Why do so many of us finish our Mondays shrieking “Beethoven!”, “Byron!”, “Renoir!” or “They’re all characters in Pride and Prejudice!”
Correct. You got it in one. After a busy day of teaching and marking, we like to wind things down (sort of) by settling in front of University Challenge, perhaps extending this to also watching its close friend and neighbour on the schedule Only Connect.
Seasoned viewers have learned to view these two programmes not when they go out live but an hour or so later. This not only gives us more time to finish the marking but – much more importantly – enables us to keep pressing the crucial pause button on our remote control. Only by freezing the contestants to the spot can we have any chance at all of beating those bright young things (I think that’s what I call them) to the answer. Sometimes we keep the screen on hold for several minutes at a time as we scramble around our head for the answer we thought we knew. An hour’s television can easily turn into two or more.
It may seem odd that we put ourselves through this. Surely all it does is remind us of how relatively slow and ignorant we are, thereby adding to the self-doubt we might already have over our credentials as teachers? Maybe. But I can live with that. The immense joy comes from those very occasional moments of triumph. It is all about that time when our repeated “Beethoven!” does indeed turn out to be the right answer, after which we can punch the air, dab like a teenager and retire to bed with some degree of pride still in place.
Sadly, the latest series of Only Connect ends soon and the most recent University Challenge ended this week. A big hole has appeared. Surely the most appropriate way of filling that gap is for an equivalent inter-schools contest, though one suitably adapted and updated for the present age?
Putting teachers to the test
There used to be a prime-time contest called Top of the Form, but it died about 30 years ago because it made the mistake of featuring the children at a school rather than the staff. No one cares about the kids any more. It is all about staff performance, league ranking and Ofsted ratings, and the new format needs to reflect that. Here’s how it might look.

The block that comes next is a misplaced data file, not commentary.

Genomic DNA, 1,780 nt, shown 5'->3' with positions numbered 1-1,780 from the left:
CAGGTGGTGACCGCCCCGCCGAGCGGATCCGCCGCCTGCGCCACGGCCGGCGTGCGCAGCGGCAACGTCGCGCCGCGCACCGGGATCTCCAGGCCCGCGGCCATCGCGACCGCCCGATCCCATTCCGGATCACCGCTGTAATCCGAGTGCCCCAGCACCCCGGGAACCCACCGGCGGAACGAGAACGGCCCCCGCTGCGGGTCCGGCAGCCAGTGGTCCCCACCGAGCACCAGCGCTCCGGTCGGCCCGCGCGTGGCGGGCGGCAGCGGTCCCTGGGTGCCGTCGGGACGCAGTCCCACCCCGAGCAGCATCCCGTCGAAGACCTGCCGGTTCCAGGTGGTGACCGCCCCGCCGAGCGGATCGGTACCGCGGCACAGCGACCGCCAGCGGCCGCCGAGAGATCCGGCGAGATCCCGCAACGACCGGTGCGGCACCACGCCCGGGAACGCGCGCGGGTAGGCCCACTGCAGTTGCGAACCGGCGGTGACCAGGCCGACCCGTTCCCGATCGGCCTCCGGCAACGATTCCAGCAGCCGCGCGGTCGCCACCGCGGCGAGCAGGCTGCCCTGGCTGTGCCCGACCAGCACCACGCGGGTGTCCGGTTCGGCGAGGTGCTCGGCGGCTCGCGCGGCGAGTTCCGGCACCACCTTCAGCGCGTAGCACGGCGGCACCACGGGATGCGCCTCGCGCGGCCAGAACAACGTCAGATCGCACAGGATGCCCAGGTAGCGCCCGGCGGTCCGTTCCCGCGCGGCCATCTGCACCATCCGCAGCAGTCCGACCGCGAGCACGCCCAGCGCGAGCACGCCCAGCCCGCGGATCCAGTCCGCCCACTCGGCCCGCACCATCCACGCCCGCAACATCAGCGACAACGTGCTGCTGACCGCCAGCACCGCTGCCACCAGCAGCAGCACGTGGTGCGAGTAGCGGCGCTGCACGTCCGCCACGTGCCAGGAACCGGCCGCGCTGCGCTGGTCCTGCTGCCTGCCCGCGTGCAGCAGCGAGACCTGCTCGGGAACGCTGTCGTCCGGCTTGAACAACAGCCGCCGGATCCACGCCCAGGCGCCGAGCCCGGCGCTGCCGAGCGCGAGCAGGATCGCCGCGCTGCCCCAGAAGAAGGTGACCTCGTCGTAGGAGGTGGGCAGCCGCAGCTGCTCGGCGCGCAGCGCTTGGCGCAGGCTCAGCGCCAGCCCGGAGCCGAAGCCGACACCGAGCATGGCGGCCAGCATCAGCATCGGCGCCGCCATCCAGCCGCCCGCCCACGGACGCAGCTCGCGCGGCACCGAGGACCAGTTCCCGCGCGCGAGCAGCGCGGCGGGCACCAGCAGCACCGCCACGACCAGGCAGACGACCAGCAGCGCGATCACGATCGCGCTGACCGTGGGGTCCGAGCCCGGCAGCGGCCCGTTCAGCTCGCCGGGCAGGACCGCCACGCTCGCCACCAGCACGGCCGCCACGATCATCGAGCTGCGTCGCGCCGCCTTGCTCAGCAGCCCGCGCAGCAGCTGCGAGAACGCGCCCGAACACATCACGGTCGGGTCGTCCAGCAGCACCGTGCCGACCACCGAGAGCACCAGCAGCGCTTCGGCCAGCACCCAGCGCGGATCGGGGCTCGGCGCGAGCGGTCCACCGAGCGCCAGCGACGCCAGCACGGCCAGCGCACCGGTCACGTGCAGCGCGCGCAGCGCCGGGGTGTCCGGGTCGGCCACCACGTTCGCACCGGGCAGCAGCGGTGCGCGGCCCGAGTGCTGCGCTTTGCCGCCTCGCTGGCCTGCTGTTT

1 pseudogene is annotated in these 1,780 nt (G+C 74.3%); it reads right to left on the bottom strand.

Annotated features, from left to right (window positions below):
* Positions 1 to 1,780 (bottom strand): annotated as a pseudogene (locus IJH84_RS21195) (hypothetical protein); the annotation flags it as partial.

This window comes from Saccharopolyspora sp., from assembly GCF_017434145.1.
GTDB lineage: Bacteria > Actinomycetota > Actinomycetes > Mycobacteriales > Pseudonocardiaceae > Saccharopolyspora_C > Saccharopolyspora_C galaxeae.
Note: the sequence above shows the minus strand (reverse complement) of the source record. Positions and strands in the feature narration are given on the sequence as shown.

The competition would be open to any primary or secondary school in the land. Each school team would consist of its headteacher, two ordinary teachers and one teaching assistant, assuming a school still has any left.
In line with current procedure, each team would already have a certain number of positive or negative points on their scoreboard before each match begins. This would be a formula-based figure, derived from a school’s most recent progress-indicator score. For example, a secondary school with a Progress 8 indicator score of -0.15 would begin with minus 115 points, while one with +0.2 will begin with plus 200 points. Primary schools would get a similar pre-match score, based on how much they are above or below the so-called “floor”. Suitable graphics would be placed alongside a team to depict their pre-match status.
A suited Ofsted inspector would then appear in front of the two teams and chat for five minutes to them. Using the new inspection guidelines, up to 200 more points would then awarded or taken from a team, based on whatever has taken his or her fancy. Teams would find it very difficult to prepare any rehearsed answers for this round and no one would ever be clear on how the scoring system works, though scoring there must be. Those familiar with the random Radio 4 game Mornington Crescent will get the idea.
Later rounds would be more in the form of a traditional TV quiz. The vast majority of the questions would relate to the more crucial EBacc subject categories, including Latin and Greek. There will be few or no questions on peripheral matters such as business, technology, vocational skills, music, art or theatre.
And the rules may change again at any time.
All of this is bound to get us all shrieking at the television once again – though this time for a rather different reason.
Stephen Petty is head of humanities at Lord Williams’s School in Thame, Oxfordshire